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Established liked versus disliked brands: Brain activity, implicit associations and explicit responses

By Shannon S. Bosshard, Jesse D. Bourke, Sajeev Kunaharan, Monika Koller and Peter Walla


Consumers’ attitudes towards established brands were tested using implicit and explicit measures. In particular, late positive potential (LPP) effects were assessed as an implicit neurophysiological measure of motivational significance. The Implicit Association Test (IAT) was used as an implicit behavioural measure of valence-related aspects (affective content) of brand attitude. We constructed individualised stimulus lists of liked and disliked brand types from participants’ subjective pre-assessment. Participants then re-rated these visually presented brands whilst brain potential changes were recorded via electroencephalography (EEG). First, self-report measures during the test confirmed pre-assessed attitudes underlining consistent explicit rating performance. Second, liked brands elicited significantly more positive going waveforms (LPPs) than disliked brands over right parietal cortical areas starting at about 800 ms post stimulus onset (reaching statistical significance at around 1,000 ms) and lasting until the end of the recording epoch (2,000 ms). In accordance to the literature, this finding is interpreted as reflecting positive affect-related motivational aspects of liked brands. Finally, the IAT revealed that both liked and disliked brands indeed are associated with affect-related valence. The increased levels of motivation associated with liked brands is interpreted as potentially reflecting increased purchasing intention, but this is of course only speculation at this stage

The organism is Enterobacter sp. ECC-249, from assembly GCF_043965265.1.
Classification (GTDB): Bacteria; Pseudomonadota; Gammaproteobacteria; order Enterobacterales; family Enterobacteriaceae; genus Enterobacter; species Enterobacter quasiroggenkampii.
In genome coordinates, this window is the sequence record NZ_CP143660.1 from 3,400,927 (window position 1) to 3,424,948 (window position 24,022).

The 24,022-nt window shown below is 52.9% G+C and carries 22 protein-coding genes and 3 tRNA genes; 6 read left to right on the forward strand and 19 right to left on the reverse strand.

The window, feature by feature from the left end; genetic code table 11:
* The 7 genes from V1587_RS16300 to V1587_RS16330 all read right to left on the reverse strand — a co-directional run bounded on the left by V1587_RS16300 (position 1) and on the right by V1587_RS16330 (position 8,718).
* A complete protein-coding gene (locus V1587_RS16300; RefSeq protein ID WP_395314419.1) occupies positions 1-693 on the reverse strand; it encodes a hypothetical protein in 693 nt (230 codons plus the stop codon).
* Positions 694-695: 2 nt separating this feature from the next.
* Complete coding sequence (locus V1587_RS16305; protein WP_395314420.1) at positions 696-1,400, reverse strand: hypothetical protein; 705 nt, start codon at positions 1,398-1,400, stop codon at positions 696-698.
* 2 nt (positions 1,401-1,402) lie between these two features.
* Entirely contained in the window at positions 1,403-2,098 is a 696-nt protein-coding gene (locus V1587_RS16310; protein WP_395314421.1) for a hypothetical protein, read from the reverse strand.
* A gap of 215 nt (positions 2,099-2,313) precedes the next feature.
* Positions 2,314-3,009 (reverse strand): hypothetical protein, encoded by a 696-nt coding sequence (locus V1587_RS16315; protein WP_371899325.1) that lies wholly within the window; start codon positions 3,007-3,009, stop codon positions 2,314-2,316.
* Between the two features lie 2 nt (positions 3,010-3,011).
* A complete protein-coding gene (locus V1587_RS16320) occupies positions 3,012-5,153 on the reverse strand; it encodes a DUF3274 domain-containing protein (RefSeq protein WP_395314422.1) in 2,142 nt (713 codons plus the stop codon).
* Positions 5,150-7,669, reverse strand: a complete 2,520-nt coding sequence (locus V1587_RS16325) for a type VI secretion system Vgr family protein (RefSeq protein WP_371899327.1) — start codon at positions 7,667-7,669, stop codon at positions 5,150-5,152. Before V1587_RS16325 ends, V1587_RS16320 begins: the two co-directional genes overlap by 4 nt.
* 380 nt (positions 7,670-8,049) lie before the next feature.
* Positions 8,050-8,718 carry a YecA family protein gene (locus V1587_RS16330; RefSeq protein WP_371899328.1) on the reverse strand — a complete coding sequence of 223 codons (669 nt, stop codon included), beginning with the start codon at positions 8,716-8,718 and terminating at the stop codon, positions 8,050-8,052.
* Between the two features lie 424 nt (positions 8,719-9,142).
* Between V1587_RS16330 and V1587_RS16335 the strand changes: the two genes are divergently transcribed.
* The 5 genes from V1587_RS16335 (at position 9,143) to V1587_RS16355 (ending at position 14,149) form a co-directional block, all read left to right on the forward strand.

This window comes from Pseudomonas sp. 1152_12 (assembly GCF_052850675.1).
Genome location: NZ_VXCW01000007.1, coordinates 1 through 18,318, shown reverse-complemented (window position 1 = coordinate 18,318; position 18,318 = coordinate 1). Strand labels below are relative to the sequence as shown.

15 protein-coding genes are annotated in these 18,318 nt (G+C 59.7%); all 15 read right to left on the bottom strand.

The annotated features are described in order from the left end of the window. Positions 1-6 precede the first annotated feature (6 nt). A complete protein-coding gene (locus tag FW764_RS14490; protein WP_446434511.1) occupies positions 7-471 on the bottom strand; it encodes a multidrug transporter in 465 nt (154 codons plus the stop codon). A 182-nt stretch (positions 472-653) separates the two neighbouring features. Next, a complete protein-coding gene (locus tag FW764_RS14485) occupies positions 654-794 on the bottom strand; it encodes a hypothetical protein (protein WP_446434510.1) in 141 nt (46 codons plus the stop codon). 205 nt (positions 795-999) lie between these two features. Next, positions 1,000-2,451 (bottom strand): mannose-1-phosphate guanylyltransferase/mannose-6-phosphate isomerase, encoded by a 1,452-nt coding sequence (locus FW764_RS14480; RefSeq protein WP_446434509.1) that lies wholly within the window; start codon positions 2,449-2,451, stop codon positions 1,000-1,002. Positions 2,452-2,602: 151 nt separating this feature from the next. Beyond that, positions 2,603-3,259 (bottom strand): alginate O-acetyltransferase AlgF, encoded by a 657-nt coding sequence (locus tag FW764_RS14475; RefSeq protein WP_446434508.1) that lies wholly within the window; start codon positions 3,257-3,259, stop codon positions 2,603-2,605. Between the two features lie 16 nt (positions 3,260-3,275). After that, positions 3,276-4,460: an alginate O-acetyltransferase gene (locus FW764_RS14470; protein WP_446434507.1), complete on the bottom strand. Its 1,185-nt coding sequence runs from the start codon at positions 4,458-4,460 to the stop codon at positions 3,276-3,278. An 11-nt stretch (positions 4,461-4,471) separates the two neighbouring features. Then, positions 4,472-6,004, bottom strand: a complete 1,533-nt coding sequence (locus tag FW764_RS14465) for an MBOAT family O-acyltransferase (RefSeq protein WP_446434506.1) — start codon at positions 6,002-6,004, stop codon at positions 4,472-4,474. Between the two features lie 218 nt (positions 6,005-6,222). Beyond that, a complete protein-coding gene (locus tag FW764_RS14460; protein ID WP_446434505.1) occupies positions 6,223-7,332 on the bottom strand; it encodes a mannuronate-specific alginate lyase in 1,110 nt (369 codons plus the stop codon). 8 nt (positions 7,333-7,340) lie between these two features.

Topics: attitudes, brands, EEG, neuromarketing, information technology, NeuroIS, consumer neuroscience and neuromarketing, Psychology, BF1-990, Neurophysiology and neuropsychology, QP351-495
Publisher: Cogent OA
Year: 2016
DOI identifier: 10.1080/23311908.2016.1176691
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